A recent report from the Alabama Department of Commerce offers some good news for the City of Huntsville.
In 2019, new and expanding industries in Huntsville announced $1.86 billion in Capital Investment and the creation of 3,025 new jobs, according to the latest figures from Commerce. Huntsville projects accounted for 26 percent of the state’s total capital investment and 15 percent of its jobs.
These numbers are in addition to the record numbers in 2018 of $2.71 billion in Capital Investment and 5,189 new jobs in the industrial sector.
Huntsville has been one of the state’s largest contributors to new and expanding jobs for the past decade. In fact, since 2009, Huntsville has provided 15 percent of the state’s new job announcements. Huntsville’s role in contributing substantially to capital expenditures (CAPEX) is a rather new phenomenon—one that has only been made possible with a shift in economic development strategy.
As part of Mayor Tommy Battle’s economic diversification efforts, the community began a renewed focus on pursuing manufacturing projects and commercial industries. The results have been staggering. Nearly every year since 2015, Huntsville has landed a headline-grabbing recruitment project.
“We know not everyone in our community wants to be a rocket scientist,” Battle said. “Some people like building things and getting their hands dirty. We moved toward manufacturing to give our residents more opportunities to support their families and to provide ladders of advancement.”
“Whether it’s connecting people to nature in Polaris ATVs or the rocket engines that will help connect humankind to the cosmos at Blue Origin, it’s happening here in Huntsville. We are not just designing products now – we are building them.”
More importantly, existing employers have continued to re-invest and bring new work to the community. Examples include ADTRAN, Boeing, Dynetics, Navistar, SES, Torch Technologies, Toyota Motor Manufacturing Alabama, and many more, including local breweries and startups. Roughly 80 percent of all jobs and investment projects come from established businesses.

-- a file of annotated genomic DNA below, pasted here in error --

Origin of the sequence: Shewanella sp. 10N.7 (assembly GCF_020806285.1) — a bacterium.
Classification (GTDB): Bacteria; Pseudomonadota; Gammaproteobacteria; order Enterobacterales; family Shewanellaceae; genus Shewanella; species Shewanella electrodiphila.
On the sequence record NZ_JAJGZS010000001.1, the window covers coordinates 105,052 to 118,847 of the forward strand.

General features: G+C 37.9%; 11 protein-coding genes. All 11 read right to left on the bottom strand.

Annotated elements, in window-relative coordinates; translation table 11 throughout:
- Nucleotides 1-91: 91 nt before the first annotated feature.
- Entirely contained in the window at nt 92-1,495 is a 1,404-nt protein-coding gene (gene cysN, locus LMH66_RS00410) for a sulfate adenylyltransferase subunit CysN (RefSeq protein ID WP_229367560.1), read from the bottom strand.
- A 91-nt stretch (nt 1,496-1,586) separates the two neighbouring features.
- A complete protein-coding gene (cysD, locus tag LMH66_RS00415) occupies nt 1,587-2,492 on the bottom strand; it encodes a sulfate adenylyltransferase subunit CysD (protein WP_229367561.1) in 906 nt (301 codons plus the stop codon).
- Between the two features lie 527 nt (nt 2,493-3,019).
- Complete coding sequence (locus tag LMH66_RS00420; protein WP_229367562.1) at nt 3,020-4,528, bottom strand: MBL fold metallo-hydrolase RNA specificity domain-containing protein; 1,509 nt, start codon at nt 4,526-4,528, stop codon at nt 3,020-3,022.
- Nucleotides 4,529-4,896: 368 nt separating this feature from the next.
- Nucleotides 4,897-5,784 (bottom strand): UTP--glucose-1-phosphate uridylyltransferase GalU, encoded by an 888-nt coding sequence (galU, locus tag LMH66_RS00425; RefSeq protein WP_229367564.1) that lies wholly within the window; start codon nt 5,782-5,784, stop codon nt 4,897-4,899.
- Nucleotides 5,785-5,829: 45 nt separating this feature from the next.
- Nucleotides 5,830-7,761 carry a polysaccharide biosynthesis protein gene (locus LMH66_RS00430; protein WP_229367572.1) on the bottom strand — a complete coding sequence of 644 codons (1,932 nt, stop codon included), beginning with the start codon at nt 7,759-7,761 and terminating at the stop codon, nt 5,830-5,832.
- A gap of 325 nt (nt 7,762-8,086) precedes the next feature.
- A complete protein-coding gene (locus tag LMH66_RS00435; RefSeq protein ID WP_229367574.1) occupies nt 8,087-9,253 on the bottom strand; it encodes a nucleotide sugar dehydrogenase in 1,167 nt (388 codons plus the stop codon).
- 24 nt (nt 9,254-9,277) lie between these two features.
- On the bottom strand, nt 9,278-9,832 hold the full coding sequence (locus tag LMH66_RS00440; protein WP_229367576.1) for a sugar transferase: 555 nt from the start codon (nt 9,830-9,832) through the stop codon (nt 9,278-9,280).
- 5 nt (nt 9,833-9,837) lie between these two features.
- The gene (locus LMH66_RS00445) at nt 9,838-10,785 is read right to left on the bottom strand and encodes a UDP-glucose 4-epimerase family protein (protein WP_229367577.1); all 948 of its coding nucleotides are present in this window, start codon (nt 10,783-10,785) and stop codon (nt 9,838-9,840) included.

“We must continue to make sure the companies that have gotten us to where we are today are successful,” Battle said. “If your local industry base isn’t successful, nobody will be successful.”
What makes Huntsville’s track record unique is the amount of capital investment in addition to the new jobs. With a move toward advanced manufacturing over the past six years, that has changed considerably, as the following chart demonstrates.
With the addition of capital-intensive projects to an already impressive array of tech-focused economic development, Huntsville’s share of overall growth in Alabama’s economic development success story becomes even more pronounced, as seen in the below chart.
Battle said the success we’re enjoying as a City is the result of a great team effort.
“We work with the State,” he said. “We work with our Congressional delegation. We work together as a region – with Madison County and Limestone County, with Madison, Athens and Decatur, and with our partners at the Chamber of Commerce and a host of other community groups and champions. Our education partners are critical as well.”
As we look back at our economic wins these past few years, many people want to know, “What’s next for Huntsville?”
“We are likely set for manufacturing jobs over the next few years,” Battle said. “We are now focused on providing the workforce to make these companies successful. We’ll begin pivoting back on the types of projects that Huntsville is known for in high tech-fields like you see at HudsonAlpha and Research Park and in critical defense projects like what is happening on Redstone Arsenal. Diversification is all about making sure your community is resilient regardless of the direction markets and technology take. That has to be your focus always.”